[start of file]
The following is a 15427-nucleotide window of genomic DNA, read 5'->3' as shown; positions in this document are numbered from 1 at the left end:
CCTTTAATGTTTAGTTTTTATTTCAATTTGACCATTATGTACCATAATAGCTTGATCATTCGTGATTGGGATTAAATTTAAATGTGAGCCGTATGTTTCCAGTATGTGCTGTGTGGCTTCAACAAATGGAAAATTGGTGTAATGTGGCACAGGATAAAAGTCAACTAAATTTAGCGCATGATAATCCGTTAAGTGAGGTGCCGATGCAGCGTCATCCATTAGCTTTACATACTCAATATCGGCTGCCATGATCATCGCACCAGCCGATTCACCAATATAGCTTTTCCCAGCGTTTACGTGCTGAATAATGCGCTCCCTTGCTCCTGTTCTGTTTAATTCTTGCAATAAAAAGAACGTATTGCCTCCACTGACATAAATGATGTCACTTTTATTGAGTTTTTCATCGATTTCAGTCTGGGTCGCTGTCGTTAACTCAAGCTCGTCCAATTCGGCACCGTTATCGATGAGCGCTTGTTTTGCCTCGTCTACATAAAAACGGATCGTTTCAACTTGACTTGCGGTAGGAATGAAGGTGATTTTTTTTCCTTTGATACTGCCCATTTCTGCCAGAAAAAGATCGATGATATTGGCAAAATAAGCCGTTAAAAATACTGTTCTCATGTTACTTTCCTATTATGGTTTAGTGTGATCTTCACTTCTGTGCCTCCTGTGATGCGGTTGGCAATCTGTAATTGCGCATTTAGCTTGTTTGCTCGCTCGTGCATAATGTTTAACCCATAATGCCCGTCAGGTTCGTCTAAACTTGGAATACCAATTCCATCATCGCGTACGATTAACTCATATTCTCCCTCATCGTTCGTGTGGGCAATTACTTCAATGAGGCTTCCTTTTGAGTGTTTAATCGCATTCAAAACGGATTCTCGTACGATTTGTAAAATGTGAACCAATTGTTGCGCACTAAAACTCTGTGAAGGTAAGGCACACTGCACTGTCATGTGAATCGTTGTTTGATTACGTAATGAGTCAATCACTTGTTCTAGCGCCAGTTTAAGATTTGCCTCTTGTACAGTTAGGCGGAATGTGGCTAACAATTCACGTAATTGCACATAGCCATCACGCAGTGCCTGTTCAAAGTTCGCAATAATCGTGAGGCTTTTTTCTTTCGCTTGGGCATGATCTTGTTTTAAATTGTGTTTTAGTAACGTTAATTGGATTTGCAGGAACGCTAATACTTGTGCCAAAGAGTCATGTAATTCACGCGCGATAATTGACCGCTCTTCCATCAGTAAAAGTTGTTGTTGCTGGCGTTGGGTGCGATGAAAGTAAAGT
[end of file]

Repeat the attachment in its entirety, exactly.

The following is a 15427-nucleotide window of genomic DNA, read 5'->3' as shown; positions in this document are numbered from 1 at the left end:
CCTTTAATGTTTAGTTTTTATTTCAATTTGACCATTATGTACCATAATAGCTTGATCATTCGTGATTGGGATTAAATTTAAATGTGAGCCGTATGTTTCCAGTATGTGCTGTGTGGCTTCAACAAATGGAAAATTGGTGTAATGTGGCACAGGATAAAAGTCAACTAAATTTAGCGCATGATAATCCGTTAAGTGAGGTGCCGATGCAGCGTCATCCATTAGCTTTACATACTCAATATCGGCTGCCATGATCATCGCACCAGCCGATTCACCAATATAGCTTTTCCCAGCGTTTACGTGCTGAATAATGCGCTCCCTTGCTCCTGTTCTGTTTAATTCTTGCAATAAAAAGAACGTATTGCCTCCACTGACATAAATGATGTCACTTTTATTGAGTTTTTCATCGATTTCAGTCTGGGTCGCTGTCGTTAACTCAAGCTCGTCCAATTCGGCACCGTTATCGATGAGCGCTTGTTTTGCCTCGTCTACATAAAAACGGATCGTTTCAACTTGACTTGCGGTAGGAATGAAGGTGATTTTTTTTCCTTTGATACTGCCCATTTCTGCCAGAAAAAGATCGATGATATTGGCAAAATAAGCCGTTAAAAATACTGTTCTCATGTTACTTTCCTATTATGGTTTAGTGTGATCTTCACTTCTGTGCCTCCTGTGATGCGGTTGGCAATCTGTAATTGCGCATTTAGCTTGTTTGCTCGCTCGTGCATAATGTTTAACCCATAATGCCCGTCAGGTTCGTCTAAACTTGGAATACCAATTCCATCATCGCGTACGATTAACTCATATTCTCCCTCATCGTTCGTGTGGGCAATTACTTCAATGAGGCTTCCTTTTGAGTGTTTAATCGCATTCAAAACGGATTCTCGTACGATTTGTAAAATGTGAACCAATTGTTGCGCACTAAAACTCTGTGAAGGTAAGGCACACTGCACTGTCATGTGAATCGTTGTTTGATTACGTAATGAGTCAATCACTTGTTCTAGCGCCAGTTTAAGATTTGCCTCTTGTACAGTTAGGCGGAATGTGGCTAACAATTCACGTAATTGCACATAGCCATCACGCAGTGCCTGTTCAAAGTTCGCAATAATCGTGAGGCTTTTTTCTTTCGCTTGGGCATGATCTTGTTTTAAATTGTGTTTTAGTAACGTTAATTGGATTTGCAGGAACGCTAATACTTGTGCCAAAGAGTCATGTAATTCACGCGCGATAATTGACCGCTCTTCCATCAGTAAAAGTTGTTGTTGCTGGCGTTGGGTGCGATGAAAGTAAAGT